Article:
For the fourth time ever, SpaceX is ready to destroy a Starship test tank – the results of which will \determine the next steps for Starship development.
Technically, this will be the second time SpaceX has attempted to destroy Starship test tank SN7.1 following an unsuccessful night of testing on September 17th. Following two days of back-to-back stress tests on the 14th and 15th, successfully proving that SpaceX’s newest test tank and steel alloy can withstand the rigors of suborbital launch, unknown issues scrubbed a third series of tests meant to intentionally destroy SN7.1.
Excluding Starship SN2, thus far the only test tank to survive, SpaceX’s latest intentionally destructive test campaign builds on the controlled failures of two unnamed tanks in January and Starship SN7 in June. SN7.1 is essentially a more complex version of SN7, integrating a “thrust puck” to ensure that SpaceX’s custom steel alloy is also the right choice for the puck-like structure tasked with transferring the thrust of 3-6 Raptor engines through the rest of Starship.
Theoretically, the 304L-esque alloy SpaceX has decided to replace 301 steel with should make Starships less brittle under cryogenic temperatures, meaning that a breached tank should spring leaks instead of violently bursting. That characteristic would be a boon for vehicle safety and survivability relative to almost any other rocket. With Starship test tank SN7, SpaceX has already demonstrated that its custom steel alloy will gently leak before bursting.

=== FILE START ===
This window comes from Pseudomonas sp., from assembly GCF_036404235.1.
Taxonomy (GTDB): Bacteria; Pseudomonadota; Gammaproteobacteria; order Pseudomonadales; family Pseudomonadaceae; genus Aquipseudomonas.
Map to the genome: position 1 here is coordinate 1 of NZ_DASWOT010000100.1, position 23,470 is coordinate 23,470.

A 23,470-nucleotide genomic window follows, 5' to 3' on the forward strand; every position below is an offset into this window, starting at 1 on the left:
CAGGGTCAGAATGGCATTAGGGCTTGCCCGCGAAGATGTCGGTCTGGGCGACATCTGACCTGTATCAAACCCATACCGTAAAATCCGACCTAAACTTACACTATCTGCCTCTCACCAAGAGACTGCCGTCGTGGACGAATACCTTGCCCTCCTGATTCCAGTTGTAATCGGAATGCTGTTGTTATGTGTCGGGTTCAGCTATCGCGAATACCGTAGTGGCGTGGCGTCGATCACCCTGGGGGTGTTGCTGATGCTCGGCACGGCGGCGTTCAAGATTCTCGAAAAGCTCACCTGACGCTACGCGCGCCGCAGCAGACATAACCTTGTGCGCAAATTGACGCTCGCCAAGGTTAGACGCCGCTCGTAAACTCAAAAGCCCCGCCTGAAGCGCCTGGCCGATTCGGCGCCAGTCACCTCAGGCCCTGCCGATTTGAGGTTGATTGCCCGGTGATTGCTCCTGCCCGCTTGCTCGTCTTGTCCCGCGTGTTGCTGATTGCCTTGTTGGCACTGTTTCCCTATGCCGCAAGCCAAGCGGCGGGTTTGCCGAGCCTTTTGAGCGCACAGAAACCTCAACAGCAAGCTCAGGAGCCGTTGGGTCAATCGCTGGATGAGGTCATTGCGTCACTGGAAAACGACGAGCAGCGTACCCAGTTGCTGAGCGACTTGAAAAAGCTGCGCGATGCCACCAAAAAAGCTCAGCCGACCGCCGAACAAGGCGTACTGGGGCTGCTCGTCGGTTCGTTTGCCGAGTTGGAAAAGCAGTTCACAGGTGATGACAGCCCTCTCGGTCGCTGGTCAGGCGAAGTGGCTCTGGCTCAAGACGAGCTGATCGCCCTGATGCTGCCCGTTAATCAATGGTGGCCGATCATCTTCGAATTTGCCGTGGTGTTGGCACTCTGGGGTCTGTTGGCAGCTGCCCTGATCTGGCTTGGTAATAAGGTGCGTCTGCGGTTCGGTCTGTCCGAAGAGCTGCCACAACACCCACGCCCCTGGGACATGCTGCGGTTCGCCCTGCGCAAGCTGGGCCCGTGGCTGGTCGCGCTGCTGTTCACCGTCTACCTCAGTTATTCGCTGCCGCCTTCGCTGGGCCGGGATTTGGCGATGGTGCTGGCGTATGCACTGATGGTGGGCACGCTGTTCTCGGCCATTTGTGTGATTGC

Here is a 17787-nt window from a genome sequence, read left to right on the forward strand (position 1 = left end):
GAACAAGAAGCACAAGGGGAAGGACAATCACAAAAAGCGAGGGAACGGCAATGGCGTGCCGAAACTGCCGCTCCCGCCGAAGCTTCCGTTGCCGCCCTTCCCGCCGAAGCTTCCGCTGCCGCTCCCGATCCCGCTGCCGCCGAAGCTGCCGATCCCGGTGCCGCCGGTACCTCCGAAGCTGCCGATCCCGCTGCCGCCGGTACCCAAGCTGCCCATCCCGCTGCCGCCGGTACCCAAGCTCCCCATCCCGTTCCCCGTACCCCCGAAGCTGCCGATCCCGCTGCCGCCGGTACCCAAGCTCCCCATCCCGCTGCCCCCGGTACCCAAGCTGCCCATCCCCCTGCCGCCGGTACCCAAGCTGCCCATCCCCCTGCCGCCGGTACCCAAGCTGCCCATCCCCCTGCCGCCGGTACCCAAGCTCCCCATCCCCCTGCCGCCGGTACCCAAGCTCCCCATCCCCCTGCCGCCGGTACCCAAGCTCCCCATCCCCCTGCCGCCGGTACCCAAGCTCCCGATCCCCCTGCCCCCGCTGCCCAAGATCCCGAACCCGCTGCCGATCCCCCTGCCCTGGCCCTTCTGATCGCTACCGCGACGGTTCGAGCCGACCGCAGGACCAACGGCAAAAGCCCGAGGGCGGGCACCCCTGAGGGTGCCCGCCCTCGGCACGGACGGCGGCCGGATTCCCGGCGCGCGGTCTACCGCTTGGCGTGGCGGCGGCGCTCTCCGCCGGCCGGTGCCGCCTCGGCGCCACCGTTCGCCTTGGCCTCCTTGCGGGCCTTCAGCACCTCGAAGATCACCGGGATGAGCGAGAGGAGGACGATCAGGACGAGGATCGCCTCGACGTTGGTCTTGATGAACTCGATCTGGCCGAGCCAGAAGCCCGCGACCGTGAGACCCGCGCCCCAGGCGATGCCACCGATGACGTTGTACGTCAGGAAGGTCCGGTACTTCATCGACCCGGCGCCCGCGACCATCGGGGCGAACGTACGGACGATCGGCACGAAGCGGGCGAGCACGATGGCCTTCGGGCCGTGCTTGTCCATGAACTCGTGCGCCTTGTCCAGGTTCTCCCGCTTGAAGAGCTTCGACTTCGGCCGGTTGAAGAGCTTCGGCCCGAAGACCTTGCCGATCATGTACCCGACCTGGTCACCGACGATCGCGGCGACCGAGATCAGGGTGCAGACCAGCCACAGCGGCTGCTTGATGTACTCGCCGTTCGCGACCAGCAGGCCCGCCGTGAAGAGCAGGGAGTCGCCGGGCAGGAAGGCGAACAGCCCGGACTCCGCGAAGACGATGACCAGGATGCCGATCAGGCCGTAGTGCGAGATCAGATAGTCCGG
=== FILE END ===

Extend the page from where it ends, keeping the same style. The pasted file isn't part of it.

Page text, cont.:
Simultaneously, SN7 is believed to have broken SpaceX’s internal Starship tank pressure record despite having multiple flawed welds, meaning that SN7.1 could reach even higher pressures if SpaceX has since improved build quality.
Ironically built well before test tank SN7.1, SpaceX has already completed the tank section of SN8 – the first full-size Starship to exclusively use the company’s custom steel alloy. Given that SN7.1 has already survived two full nights of nondestructive tests, it’s safe to say that SpaceX is likely happy with the tank’s performance and that the viability of 304L steel has been thoroughly vetted. In the unlikely event that any unsavory discoveries are made in the process of destroying test tank SN7.1, that might change, but the purpose of destructive tank testing is less to qualify new designs than it is to push the more abstract limits of materials and manufacturing techniques.
As previously discussed on Teslarati, it remains to be seen if SpaceX will begin testing Starship SN8 before the prototype has been fully outfitted with a nosecone, plumbed header tanks, and four flaps. If SpaceX does choose to test SN8 prior to completion, the prototype could be ready to head to the launch pad almost as soon as SN7.1 is destroyed.
SN7.1’s final test window stretches from 9pm to 6am CDT (UTC-5) on September 21st with an identical backup on the 22nd. The test will be streamed by NASASpaceflight (until SN7.1 has burst or the window has closed) and LabPadre (a 24/7 feed).
Check out Teslarati’s newsletters for prompt updates, on-the-ground perspectives, and unique glimpses of SpaceX’s rocket launch and recovery processes.